While not wanting to be held to a scientific theory, it is believed that the hydrophobic portion of the lip cosmetic makes a lip cosmetic soil particularly difficult to remove from drinkware. The hydrophobic portion of the lip cosmetic may be an oil, a viscous solid, or a wax, depending on the desired consistency of the final product. For example, a lip gloss that is rolled onto the lips will tend to be more watery than a lip gloss that is applied using a fingertip. Naturally, one would expect the roll on lip gloss to have a higher oil content than a fingertip lip gloss, which would have more solids or waxes. The hydrophobic component of lip cosmetics may be natural or synthetic. The following is a list of non-limiting examples of hydrophobic materials that are found in lip cosmetics: apple (Pyrus Malus) peel wax, avocado (Persea Gratissima) wax, bayberry (Myrica cerifera) wax, beeswax, candelilla (Euphorbia cerifera) wax, canola oil, carnauba (Copernicia cerifera) wax, castor oil, ceresin, cetyl alcohol, cetyl esters, cocoa (Theobroma cacao) butter, coconut (Cocos nucifera) oil, hydrogenated jojoba oil, hydrogenated jojoba wax, hydrogenated microcrystalline wax, hydrogenated rice bran wax, hydrolyzed beeswax, isostearic acid, jojoba butter, jojoba esters, jojoba wax, lanolin oil, lanolin wax, microcrystalline wax, mineral oil, mink wax, montan acid wax, montan wax, olive (Olea europaea) oil, orange (Citrus aurantium dulcis) peel wax, ouricury wax, oxidized beeswax, oxidized microcrystalline wax, ozokerite, palm kernel wax, paraffin, PEG-6 beeswax, PEG-8 beeswax, PEG-12 beeswax, PEG-20 beeswax, PEG-12 carnauba, petrolatum, petroleum jelly, potassium oxidized microcrystalline wax, rice (Oryza sativa) wax, sesame (Sesamum indicum) oil, shea butter (Butyrospermum parkii), shellac wax, spent grain wax, stearic acid, sulfurized jojoba oil, synthetic beeswax, synthetic candelilla wax, synthetic carnauba, synthetic japan wax, synthetic jojoba oil, synthetic wax, and vegetable oil. It is understood that the pretreating compositions of the invention are capable of removing lip cosmetic soils having the hydrophobic materials described above and those not included in the list above.

Lip cosmetic soils accumulate on any type of drinkware surface typically found in any commercial, institutional, or consumer location including restaurants, bars, hospitals, nursing homes, domestic (consumer) homes, airlines, cafeterias in schools and businesses, and the like. The term “drinkware” includes a variety of materials used to make a drinking container including glass, china, ceramic, plastic, porcelain, Corelleware, Melmac, stoneware, copper, aluminum, acrylic, stainless steel, chrome, crystal, and the like. The term “drinkware” refers to any drinking container and includes for example high ball glasses, low ball glasses, wine glasses, mugs, teacups, pint glasses, shot glasses, martini glasses, snifters, pilsner glasses, champagne flutes, water glasses, and the like.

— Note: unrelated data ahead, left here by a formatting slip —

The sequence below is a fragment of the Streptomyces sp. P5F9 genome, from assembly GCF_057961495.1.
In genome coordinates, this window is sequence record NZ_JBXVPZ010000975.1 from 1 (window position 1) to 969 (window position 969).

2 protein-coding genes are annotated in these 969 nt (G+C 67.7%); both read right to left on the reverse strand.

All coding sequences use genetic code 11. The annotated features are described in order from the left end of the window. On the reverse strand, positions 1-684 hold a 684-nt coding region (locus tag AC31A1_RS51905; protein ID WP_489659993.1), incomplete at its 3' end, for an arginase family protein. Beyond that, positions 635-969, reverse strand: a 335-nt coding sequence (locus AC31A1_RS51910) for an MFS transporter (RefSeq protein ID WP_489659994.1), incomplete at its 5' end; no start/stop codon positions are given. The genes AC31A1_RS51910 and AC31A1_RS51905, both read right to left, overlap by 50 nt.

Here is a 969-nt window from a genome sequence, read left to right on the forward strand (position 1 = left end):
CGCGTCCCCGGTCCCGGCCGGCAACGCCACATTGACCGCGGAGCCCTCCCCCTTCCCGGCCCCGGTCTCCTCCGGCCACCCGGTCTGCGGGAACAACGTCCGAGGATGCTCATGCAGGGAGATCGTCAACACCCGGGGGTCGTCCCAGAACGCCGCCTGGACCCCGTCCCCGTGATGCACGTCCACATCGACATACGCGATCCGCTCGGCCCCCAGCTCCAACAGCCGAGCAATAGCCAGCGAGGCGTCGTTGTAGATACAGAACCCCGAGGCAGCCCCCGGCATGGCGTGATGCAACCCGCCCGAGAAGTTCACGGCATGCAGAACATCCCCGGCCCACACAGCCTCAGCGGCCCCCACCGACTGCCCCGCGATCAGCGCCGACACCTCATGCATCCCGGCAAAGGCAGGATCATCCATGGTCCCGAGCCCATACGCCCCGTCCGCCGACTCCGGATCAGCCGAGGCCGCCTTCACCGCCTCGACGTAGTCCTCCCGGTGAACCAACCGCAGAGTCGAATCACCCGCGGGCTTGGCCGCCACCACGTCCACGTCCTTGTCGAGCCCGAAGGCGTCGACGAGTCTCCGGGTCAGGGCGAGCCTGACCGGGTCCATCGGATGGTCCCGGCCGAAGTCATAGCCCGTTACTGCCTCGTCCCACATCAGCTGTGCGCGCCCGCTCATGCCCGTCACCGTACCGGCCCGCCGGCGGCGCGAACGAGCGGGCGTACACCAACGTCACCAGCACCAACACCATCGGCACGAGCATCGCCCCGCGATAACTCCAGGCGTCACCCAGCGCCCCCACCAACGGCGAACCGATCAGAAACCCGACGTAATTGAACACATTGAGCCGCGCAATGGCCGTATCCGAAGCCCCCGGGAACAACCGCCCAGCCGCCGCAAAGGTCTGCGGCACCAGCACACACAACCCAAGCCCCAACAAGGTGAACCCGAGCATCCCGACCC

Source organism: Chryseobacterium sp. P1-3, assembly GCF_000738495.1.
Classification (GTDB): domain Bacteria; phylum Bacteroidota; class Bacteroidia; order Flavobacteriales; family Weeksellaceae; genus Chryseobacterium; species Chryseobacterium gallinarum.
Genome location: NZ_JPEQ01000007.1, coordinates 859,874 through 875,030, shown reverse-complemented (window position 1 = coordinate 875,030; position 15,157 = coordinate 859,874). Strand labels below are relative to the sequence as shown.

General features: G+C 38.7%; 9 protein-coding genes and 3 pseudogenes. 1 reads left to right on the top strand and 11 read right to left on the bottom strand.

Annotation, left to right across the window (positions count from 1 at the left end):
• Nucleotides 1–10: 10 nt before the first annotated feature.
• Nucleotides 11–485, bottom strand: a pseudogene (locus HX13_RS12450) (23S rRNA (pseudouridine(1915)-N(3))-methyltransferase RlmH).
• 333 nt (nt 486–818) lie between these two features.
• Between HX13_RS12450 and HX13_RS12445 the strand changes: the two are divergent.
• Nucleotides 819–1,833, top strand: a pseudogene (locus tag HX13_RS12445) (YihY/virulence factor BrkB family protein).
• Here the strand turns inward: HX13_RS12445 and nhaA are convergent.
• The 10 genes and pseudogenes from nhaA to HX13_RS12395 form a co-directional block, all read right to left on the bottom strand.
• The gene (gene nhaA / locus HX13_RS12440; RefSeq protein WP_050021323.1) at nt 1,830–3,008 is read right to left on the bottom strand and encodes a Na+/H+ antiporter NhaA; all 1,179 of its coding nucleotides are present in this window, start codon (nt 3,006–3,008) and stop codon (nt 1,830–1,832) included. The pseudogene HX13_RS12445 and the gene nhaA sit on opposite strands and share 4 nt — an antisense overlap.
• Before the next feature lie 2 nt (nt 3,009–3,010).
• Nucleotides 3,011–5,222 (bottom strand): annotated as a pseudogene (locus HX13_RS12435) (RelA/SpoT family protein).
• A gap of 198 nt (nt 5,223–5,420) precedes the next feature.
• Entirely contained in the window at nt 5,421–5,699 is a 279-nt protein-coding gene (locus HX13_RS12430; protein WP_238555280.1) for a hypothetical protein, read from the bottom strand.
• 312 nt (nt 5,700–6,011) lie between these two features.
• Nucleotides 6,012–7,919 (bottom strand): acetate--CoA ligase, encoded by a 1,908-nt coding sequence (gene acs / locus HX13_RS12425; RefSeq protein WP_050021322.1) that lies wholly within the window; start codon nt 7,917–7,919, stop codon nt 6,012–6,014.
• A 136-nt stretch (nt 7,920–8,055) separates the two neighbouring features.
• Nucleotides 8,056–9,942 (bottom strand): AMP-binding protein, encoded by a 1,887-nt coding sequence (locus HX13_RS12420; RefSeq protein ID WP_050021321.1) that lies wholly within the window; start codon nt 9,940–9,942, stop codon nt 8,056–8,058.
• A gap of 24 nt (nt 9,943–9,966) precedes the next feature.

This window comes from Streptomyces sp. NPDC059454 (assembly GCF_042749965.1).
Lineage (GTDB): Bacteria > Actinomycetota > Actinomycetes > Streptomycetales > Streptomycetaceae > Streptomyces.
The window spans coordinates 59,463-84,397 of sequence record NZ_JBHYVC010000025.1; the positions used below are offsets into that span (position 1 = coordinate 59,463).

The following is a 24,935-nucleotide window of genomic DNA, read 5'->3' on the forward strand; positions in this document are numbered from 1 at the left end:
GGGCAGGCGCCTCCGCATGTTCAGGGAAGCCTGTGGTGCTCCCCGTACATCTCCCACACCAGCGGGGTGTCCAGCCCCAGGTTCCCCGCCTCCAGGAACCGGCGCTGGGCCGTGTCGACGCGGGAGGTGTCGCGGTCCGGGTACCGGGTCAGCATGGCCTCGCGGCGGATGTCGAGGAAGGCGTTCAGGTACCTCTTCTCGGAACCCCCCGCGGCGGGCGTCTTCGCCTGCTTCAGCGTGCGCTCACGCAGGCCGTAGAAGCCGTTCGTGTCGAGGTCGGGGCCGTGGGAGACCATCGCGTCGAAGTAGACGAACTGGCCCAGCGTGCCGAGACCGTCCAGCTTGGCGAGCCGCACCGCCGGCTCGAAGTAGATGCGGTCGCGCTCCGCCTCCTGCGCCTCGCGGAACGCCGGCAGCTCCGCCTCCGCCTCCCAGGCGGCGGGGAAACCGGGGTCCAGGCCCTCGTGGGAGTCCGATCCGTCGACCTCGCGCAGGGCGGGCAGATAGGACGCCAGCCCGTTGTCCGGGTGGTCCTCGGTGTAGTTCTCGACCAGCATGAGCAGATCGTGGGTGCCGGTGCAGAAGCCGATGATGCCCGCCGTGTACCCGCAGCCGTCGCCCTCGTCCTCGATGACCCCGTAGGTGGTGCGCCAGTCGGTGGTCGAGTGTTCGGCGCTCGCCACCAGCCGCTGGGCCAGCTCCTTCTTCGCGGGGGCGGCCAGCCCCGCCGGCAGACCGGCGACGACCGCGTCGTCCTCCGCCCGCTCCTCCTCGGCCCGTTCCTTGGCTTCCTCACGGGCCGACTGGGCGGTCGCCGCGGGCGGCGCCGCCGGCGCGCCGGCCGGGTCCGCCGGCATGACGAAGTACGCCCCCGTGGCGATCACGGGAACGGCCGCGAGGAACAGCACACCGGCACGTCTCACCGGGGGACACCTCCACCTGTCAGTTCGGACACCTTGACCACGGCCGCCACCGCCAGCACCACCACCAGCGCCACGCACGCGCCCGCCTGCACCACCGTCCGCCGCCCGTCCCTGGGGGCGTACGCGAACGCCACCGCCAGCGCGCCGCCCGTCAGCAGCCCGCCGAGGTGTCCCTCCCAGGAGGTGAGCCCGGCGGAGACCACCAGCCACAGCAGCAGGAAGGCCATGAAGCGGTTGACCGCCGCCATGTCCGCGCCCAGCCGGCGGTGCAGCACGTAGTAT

Pretreating Composition

The pretreating composition of the invention may be organic based or water based. An organic based pretreating composition is effective at removing lip cosmetic soils because of the well known principle that “like dissolves like.” Lip cosmetic soils tend to be hydrophobic, or water hating, and are therefore soluble in hydrophobic or organic based compositions. When an organic based pretreating composition is used, in this embodiment, the composition is preferably present in an amount effective to remove substantially all of the lip cosmetic soil or loosen the lip cosmetic soil.

The water based pretreating compositions described herein are equally effective at removing lip cosmetic soils and have several additional benefits that will be discussed herein. When a water based pretreating composition is used, it is preferably present in an amount effective to remove substantially all of the lip cosmetic soil or to loosen the lip cosmetic soil.

The pretreating composition may be a water thin liquid, an emulsion, a solid, a viscous liquid, etc. In some embodiments, it may be beneficial to form the composition as an emulsion because it allows the raw materials or ingredients to be more stable.

Preferred pretreating compositions are those that are effective at removing lip cosmetic soils without leaving a residue or film when used in a warewashing machine and are effective in a variety of settings including high temperature warewashing machines, low temperature warewashing machines, and manual cleaning.

Organic Based Pretreating Compositions

The organic based pretreating compositions of the present invention include at least one organic solvent. Some non-limiting examples of organic solvents include the following: ketones such as acetone or 2,4-pentadione, commercially available from Aldrich Chemical; esters such as soy esters commercially available from Soygold, ethyl acetate commercially available from Aldrich Chemical, and acetate esters such as Exxate 700, commercially available from Exxon Mobile; paraffin hydrocarbons such as Norpar 13, commercially available from Exxon Mobile; glycol ethers such as propylene glycol phenyl ether, ethylene glycol phenol ether, commercially available from Dow Chemical; glycols such as hexylene; terpenes such as D'limonene, commercially available from Florida Chemical; mineral oils such as those commercially available from Witco Corporation; mixtures thereof and the like. The organic based pretreating compositions of the invention can include more than one organic solvent.

While the organic solvents described above are all suitable for use in the organic based pretreating compositions of the invention, it may be preferred to select the particular organic solvent to avoid particular undesirable characteristics. For example, ketones may be undesirable if the flash point is a concern. Esters and glycols may be undesirable due to their reactivity with alkalinity in the sump of the washing device in the washing step. Terpenes may be undesirable because of their high cost and odor. These organic solvents may be used if their undesirable characteristics are not a concern or can be avoided. The preferred organic solvents for use in the present invention are paraffin mineral oil, and isopropyl palmitate.